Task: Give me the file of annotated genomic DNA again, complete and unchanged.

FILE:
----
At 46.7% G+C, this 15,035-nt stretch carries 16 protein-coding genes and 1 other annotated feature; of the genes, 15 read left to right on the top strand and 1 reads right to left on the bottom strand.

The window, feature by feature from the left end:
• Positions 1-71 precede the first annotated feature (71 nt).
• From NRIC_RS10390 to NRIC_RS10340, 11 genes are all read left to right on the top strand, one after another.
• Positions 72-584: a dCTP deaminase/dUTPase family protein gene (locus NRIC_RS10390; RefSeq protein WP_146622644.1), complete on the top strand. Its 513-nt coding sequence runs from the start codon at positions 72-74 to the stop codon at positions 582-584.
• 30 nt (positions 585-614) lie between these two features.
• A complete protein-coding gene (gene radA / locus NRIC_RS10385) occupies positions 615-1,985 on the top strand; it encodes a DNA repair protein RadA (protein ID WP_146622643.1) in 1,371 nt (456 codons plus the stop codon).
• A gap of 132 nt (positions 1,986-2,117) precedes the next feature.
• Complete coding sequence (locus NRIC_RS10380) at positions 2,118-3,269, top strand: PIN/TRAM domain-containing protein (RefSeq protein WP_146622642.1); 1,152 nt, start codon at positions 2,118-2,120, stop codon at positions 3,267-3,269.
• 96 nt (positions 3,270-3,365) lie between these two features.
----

At 46.7% G+C, this 15,035-nt stretch carries 16 protein-coding genes and 1 other annotated feature; of the genes, 15 read left to right on the top strand and 1 reads right to left on the bottom strand.

The window, feature by feature from the left end:
• Positions 1-71 precede the first annotated feature (71 nt).
• From NRIC_RS10390 to NRIC_RS10340, 11 genes are all read left to right on the top strand, one after another.
• Positions 72-584: a dCTP deaminase/dUTPase family protein gene (locus NRIC_RS10390; RefSeq protein WP_146622644.1), complete on the top strand. Its 513-nt coding sequence runs from the start codon at positions 72-74 to the stop codon at positions 582-584.
• 30 nt (positions 585-614) lie between these two features.
• A complete protein-coding gene (gene radA / locus NRIC_RS10385) occupies positions 615-1,985 on the top strand; it encodes a DNA repair protein RadA (protein ID WP_146622643.1) in 1,371 nt (456 codons plus the stop codon).
• A gap of 132 nt (positions 1,986-2,117) precedes the next feature.
• Complete coding sequence (locus NRIC_RS10380) at positions 2,118-3,269, top strand: PIN/TRAM domain-containing protein (RefSeq protein WP_146622642.1); 1,152 nt, start codon at positions 2,118-2,120, stop codon at positions 3,267-3,269.
• 96 nt (positions 3,270-3,365) lie between these two features.